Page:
And all that BEFORE I had any coffee (a condition that I will now remedy after posting this).

    As for the “B”-word — not yet, although I do notice that I have to take my glasses OFF to read the teensy-tiny fine print on Tylenol bottles all of a sudden (DANG!!).

  6. My advice to all you other 40ishers- find an opthamolgist who is at least 50. Grace, my husband, who entered the “B” world 2 years ago, didn’t cut me any slack when I got home- I vaguely remember quite a lot of heckling when he brought home his first pair. no going back now.

  7. Love those stores that offer an option, low-rise or mid-rise. Mid rise covers the ‘cheeks and valley’ a little better for those of us over 40. Your post had me laughing loudly, and then I had to explain to my teenage sons why I was laughing so hard. sigh

  8. Robby, as you can see, I am covering (or uncovering) important topics here!

    Yeah, Cindy, it’s kind of funny how many “young” doctors are out there all of a sudden. When did they start letting children practice medicine?

    Hi sushi. My teens, who never pay attention to what I’m doing, were suddenly over my shoulder while typing this post. They liked the cartoon, not too sure about the rest.

  9. ROFL

    my daughter (13) pointed it out to me – I do wish she hadn’t cos I cannot erase the image -and now I share it with you lovely people- of a young woman – not terribly slim – cycling and most of her back side was revealed.

    I was driving the car at the time and we laughed all the way home :) It was funny

    but seriously what chance do I have teaching my daughter about dressing appropriately? I mean she noticed this one, but the plunging neck lines or the two sizes too small tops … mmm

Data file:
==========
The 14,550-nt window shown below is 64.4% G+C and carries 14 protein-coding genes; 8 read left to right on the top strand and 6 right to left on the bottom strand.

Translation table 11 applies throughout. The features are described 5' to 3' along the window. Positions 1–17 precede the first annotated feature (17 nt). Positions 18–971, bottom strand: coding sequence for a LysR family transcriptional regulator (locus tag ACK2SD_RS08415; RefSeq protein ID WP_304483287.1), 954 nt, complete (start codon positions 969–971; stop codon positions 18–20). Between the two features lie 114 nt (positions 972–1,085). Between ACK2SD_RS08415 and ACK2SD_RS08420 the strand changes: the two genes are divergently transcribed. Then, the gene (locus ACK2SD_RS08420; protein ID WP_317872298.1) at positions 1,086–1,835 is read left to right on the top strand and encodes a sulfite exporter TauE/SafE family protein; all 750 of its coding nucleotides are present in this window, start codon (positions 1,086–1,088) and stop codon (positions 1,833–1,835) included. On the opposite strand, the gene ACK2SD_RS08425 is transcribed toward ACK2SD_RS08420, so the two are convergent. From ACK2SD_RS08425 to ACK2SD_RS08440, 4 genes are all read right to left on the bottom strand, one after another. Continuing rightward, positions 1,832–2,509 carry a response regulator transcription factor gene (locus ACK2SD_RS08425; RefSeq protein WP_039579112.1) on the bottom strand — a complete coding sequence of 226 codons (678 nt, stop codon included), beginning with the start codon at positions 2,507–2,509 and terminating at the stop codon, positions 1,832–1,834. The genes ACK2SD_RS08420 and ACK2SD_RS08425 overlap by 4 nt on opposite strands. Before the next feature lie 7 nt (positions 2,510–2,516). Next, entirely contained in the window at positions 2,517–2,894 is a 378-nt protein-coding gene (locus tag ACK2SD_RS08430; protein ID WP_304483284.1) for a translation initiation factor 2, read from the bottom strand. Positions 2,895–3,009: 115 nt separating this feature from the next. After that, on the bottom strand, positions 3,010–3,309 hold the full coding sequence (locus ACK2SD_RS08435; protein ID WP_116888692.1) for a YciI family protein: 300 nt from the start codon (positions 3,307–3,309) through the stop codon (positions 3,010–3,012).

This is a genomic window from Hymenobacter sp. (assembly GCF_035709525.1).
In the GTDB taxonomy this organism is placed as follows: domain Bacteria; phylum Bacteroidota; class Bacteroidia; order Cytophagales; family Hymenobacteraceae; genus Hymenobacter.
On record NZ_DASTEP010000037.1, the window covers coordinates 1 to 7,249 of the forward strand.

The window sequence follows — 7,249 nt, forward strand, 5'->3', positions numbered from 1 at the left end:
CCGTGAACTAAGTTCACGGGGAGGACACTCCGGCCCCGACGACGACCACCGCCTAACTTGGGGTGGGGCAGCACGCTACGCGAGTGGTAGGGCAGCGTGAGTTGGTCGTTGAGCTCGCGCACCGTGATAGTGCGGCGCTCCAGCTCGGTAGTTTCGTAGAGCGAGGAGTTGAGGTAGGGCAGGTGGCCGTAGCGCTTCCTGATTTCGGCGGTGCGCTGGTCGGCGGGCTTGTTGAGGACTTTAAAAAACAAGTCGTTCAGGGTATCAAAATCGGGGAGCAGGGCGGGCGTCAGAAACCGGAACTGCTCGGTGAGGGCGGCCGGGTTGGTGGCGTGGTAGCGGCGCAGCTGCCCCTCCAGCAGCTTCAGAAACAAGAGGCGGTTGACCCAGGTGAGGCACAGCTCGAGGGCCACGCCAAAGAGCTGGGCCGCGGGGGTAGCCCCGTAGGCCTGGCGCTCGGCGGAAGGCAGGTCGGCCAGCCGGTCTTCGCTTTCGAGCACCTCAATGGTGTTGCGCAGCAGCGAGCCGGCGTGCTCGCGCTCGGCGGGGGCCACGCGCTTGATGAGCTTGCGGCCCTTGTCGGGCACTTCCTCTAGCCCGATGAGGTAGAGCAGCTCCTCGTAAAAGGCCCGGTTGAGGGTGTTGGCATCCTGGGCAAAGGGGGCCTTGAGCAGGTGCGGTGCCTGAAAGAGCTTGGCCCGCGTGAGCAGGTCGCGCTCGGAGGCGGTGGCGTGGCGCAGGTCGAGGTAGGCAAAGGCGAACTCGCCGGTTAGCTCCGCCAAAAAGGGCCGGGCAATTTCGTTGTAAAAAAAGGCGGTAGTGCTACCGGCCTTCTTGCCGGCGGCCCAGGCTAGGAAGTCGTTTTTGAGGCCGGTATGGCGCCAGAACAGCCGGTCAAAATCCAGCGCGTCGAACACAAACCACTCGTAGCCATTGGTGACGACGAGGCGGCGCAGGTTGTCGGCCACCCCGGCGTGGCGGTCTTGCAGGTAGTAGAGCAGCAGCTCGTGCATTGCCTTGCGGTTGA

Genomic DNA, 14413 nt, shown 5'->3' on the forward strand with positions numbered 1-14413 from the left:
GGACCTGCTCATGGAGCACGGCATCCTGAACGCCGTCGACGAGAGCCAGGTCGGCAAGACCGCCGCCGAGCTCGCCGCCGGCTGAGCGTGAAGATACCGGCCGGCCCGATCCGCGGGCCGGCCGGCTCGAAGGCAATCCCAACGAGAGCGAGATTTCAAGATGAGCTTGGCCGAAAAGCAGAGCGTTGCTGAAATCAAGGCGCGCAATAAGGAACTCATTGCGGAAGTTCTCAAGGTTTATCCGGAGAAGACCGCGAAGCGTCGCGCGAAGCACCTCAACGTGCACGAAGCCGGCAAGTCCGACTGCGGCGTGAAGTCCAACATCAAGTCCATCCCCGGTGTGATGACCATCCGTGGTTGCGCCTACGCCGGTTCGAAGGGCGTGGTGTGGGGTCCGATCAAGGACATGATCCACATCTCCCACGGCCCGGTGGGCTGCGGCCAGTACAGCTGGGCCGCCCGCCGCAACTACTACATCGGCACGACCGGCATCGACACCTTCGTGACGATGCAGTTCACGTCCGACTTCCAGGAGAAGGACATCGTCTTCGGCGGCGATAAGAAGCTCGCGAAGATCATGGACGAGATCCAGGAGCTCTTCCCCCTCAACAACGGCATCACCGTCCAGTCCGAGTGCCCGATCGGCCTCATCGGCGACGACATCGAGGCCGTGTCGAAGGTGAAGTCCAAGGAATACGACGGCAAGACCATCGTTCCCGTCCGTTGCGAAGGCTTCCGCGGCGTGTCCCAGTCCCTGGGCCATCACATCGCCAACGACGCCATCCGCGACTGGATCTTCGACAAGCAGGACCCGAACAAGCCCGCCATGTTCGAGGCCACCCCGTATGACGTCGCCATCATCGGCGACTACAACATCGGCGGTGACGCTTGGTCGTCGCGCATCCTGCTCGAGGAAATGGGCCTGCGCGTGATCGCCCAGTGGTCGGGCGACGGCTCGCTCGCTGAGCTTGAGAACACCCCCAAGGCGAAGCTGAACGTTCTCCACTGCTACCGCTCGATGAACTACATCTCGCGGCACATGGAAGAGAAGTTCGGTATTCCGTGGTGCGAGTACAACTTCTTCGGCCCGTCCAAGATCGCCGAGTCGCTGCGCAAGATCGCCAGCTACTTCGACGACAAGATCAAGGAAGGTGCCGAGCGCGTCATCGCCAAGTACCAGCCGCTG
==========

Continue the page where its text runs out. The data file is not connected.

thank God I have one son – who wears jeans, tshirt and jumper everyday :) only thing he’s concerned about shoes. they mustn’t be old fashioned! the last pair cost me 70€ !!! HELP!

  10. Lorna, I have daughters, I know what you mean. At least their little bodies fit into these clothes better. I need to write a few more posts so these pics will drop down to where I don’t have to look at them every day. :)

  11. our rule this summer on our mission trip was ‘no cleavage of any sort’ – meaning both chest and bum – it’s disgusting!

    it’s very difficult to find new jeans for my daughter that don’t perpetuate this issue – we usually end up buying them used at goodwill because the older styles cover up more.

    i don’t know what we’ll do when we they start carrying only the hip huggers there too because that’s all that’s being donated. hopefully the style will change soon and stores will start stocking real clothes again…

  12. :) don juan.

    bobbie, I think part of the solution is in getting an adequate size so that the “push-up effect” isn’t part of the cleavage problem.

Leave a Reply

Fill in your details below or click an icon to log in:

WordPress.com Logo

You are commenting using your WordPress.com account. Log Out /  Change )

Google+ photo

You are commenting using your Google+ account. Log Out /  Change )

Twitter picture

You are commenting using your Twitter account. Log Out /  Change )

Facebook photo

You are commenting using your Facebook account. Log Out /  Change )


Connecting to %s